This Is Why People Hate Street Photographers

Street photographers get a bad rep for being creepy, and this photo doesn’t help our cause.

Street photography isn’t inherently creepy. The process of shooting candid moments, telling the story of humanity, is truly a beautiful thing. But (sadly there’s a but), there are some creepy street photographers, even if they’re not consciously trying to be so. And while I’ll defend the craft to the death, I cannot defend this photo.

Street Photography and Its Bad Rep

I want to start by saying that I do not like calling specific photographers out. I take no pride in singling out the work of a photographer for all the wrong reasons — and I should say the photographer below is not the only one. But sometimes I have to put certain things to one side, especially when I’m defending the integrity of something I love: street photography.

Here’s the photo, and in case you don’t understand the problem just by looking at it, stick with me.

Andrea Morani took the above image, and it was reshared by popular street photography feed, Street Photography Story Telling (SPST.) In fairness to SPST, it soon saw the error of its ways and removed the photo, although this happened after several people, including myself, called it out for being inappropriate.

This isn’t art. It’s certainly not storytelling. Instead, it’s a voyeuristic opportunistic moment that brings shame to the craft.

This is a classic case of upskirting. It’s the act of a person (usually a man) taking a photograph of underneath a female’s skirt. And while the subject certainly helped by revealing all, she certainly didn’t do so with the intention of it being photographed and put on the internet. The photo is not an example of good street photography. You can tell me photography is subjective; I don’t care, this is poor form.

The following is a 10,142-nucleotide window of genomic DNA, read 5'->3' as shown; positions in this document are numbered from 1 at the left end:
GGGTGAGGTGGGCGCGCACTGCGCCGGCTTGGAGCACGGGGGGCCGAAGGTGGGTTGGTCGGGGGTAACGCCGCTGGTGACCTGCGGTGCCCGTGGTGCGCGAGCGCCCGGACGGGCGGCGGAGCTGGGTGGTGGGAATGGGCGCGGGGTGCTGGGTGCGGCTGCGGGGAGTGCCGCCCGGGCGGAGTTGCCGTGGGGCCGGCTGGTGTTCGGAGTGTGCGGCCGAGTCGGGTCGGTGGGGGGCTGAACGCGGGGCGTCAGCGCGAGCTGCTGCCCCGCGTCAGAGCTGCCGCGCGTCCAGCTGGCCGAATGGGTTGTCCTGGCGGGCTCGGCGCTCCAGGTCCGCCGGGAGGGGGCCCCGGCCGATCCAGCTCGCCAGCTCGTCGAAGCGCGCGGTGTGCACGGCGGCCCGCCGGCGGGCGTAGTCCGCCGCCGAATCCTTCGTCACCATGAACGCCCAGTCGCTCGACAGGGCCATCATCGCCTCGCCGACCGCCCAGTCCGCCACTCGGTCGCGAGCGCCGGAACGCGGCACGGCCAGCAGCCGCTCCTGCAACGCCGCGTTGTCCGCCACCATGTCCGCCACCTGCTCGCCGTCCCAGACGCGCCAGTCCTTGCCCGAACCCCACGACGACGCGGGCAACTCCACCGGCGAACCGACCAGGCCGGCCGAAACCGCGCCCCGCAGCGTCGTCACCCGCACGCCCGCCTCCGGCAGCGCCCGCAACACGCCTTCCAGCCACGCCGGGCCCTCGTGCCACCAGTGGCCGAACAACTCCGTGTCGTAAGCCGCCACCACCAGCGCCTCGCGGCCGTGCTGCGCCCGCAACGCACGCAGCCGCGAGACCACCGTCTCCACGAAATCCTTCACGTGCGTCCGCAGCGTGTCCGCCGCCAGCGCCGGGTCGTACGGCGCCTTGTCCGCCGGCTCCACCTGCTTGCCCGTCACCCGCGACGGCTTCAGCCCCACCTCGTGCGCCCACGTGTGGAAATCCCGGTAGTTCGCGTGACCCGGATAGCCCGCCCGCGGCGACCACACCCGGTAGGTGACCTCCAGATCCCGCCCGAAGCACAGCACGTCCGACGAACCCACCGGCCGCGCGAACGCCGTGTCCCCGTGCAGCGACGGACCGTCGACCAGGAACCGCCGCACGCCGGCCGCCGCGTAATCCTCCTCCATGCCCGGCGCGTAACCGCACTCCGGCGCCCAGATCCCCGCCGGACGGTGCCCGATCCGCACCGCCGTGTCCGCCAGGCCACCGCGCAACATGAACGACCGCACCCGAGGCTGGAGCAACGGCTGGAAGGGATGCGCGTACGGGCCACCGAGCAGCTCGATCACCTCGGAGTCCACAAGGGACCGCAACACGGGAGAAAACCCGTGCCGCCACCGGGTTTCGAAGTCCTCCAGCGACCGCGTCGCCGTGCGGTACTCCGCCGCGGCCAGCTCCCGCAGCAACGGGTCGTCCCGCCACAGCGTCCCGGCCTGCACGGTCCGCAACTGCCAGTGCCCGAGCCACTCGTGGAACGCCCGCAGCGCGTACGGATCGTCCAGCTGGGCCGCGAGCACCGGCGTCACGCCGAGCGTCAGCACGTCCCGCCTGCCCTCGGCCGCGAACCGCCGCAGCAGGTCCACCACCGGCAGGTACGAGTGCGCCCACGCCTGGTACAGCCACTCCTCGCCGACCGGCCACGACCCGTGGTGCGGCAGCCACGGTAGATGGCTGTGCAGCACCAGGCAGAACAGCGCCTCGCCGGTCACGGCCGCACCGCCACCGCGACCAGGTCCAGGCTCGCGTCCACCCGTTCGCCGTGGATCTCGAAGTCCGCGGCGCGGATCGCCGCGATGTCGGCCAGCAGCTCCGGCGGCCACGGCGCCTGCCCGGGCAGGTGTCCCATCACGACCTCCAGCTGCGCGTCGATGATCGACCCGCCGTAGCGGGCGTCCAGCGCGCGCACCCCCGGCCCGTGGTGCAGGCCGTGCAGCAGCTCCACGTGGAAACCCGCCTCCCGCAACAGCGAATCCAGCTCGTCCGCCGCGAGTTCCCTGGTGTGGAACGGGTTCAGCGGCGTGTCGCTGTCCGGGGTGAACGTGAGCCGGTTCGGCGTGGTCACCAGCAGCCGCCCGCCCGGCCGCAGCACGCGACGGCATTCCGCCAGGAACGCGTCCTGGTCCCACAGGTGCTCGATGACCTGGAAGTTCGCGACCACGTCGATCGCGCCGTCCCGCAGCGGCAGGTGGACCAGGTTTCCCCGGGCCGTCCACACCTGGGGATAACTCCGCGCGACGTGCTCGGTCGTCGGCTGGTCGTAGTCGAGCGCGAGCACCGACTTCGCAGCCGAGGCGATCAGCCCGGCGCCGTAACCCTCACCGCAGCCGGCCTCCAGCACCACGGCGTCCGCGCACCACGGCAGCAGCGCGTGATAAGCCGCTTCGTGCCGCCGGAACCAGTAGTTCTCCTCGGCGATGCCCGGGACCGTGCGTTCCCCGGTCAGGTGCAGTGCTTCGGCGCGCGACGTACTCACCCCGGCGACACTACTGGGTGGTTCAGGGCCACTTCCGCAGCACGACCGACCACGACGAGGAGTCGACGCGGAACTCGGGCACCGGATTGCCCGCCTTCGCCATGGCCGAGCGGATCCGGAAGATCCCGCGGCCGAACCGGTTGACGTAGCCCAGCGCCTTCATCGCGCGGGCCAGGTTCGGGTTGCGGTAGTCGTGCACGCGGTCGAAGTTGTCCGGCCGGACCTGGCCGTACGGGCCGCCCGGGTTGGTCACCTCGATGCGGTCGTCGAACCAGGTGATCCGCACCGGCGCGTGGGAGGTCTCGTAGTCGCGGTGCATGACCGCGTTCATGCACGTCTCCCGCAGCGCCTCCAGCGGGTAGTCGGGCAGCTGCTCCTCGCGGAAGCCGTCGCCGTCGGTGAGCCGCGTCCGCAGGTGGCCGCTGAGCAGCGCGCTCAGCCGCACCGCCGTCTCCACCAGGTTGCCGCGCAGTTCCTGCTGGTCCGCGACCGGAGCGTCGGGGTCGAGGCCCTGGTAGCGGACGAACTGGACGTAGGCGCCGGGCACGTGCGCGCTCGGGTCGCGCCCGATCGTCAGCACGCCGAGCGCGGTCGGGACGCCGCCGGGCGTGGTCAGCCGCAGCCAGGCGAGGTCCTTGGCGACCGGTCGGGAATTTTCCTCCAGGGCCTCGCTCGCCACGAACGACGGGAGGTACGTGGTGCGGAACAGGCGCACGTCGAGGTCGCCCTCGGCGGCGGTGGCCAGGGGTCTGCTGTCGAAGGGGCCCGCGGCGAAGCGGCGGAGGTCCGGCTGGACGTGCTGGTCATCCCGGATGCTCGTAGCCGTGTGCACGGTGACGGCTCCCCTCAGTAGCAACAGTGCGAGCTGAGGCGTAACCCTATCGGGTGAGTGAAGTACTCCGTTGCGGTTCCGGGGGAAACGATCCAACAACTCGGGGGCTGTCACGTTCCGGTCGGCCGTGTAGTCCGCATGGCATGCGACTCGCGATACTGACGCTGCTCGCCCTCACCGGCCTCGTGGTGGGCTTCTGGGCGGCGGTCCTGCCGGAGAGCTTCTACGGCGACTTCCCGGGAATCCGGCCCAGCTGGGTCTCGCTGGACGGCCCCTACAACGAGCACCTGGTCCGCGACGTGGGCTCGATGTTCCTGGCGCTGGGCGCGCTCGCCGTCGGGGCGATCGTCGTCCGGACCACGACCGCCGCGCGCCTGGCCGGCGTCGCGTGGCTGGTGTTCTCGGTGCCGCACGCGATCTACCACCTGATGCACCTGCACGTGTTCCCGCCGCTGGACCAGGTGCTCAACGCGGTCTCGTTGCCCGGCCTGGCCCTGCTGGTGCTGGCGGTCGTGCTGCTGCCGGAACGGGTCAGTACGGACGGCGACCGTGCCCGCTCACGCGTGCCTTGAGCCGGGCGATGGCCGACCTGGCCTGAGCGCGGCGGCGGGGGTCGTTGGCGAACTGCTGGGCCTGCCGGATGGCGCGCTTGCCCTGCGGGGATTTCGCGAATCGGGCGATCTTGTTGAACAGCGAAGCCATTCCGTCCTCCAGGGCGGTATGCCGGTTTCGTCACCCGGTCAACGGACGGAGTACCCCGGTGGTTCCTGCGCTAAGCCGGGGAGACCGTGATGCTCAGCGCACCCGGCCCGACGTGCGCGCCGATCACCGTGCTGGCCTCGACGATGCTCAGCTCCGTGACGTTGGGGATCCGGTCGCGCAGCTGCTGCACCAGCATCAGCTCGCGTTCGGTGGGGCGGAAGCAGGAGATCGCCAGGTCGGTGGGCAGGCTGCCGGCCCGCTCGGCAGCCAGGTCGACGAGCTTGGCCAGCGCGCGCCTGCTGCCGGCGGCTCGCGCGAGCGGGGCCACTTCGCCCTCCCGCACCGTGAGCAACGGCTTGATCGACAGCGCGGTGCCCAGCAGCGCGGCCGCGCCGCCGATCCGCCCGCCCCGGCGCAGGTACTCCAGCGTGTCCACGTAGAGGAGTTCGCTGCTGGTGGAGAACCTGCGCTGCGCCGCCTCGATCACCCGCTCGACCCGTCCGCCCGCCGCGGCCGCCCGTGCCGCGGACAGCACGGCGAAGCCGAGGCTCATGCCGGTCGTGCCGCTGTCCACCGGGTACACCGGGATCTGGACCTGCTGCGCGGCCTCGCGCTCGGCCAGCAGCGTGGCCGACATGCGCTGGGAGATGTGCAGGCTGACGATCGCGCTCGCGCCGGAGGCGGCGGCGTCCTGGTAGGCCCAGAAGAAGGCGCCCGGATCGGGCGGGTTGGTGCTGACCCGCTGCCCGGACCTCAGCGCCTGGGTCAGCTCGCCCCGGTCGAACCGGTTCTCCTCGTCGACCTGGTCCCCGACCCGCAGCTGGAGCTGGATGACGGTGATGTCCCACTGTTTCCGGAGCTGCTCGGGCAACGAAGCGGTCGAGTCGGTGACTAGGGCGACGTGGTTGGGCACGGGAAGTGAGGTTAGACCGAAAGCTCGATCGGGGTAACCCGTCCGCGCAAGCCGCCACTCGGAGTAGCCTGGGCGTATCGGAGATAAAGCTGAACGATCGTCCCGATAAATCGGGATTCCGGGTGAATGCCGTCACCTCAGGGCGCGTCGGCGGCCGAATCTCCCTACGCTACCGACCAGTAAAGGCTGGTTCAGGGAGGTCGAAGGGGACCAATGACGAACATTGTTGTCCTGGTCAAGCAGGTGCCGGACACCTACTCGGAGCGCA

It Makes It Hard to Defend the Craft

People on the outside already have the impression that candid photography is inherently creepy. For the best part of a decade, I’ve had to defend it and teach people it’s not. But, I can’t defend this photograph. Not only is it creepy and inappropriate, this is illegal in many parts of the world, and rightly so.

Don’t do this. It’s not cool, and it’s the reason people hate street photographers.

“But it’s not like you can see her face.” It doesn’t matter. Projecting a subject doesn’t end with protecting their facial identity: it’s about protecting them as humans and being considerate of their dignity. What message does this send to people, especially women, about how men want to document them? This isn’t art. It’s certainly not storytelling. It’s a voyeuristic, opportunistic moment that brings shame to the craft.

“One bad egg shouldn’t spoil the whole community.” Maybe it shouldn’t, but that’s not how the world works. Those who are inclined to speak negatively about street photography only need the slightest reason to justify their stance — this photo gives it to them. And while some may suggest writing about it only highlights it further, that’s not the point. The photographer in question isn’t the only one who thinks this is okay. I’ve been shown several other examples of the same thing as well.

Call It Out

Street photography like this needs to be called out. We need to get rid of this poison and show the world what the craft is truly about – ethical documentation of society.

If you think this is okay, I challenge to go out and ask any woman if she would want a photo like this of herself taken and then put on the internet. I’m almost certain each and every woman would say no.

Don’t do this. It’s not cool, and it’s the reason people hate street photographers. On top of that, it makes it harder for all us genuine folk to defend the art form we love.

Dan Ginn

Dan Ginn is a content writer and journalist. He brings with him five years' experience writing in the photographic niche. During that time he has worked with a range of leading brands, as well as a host of professional photographers within the industry.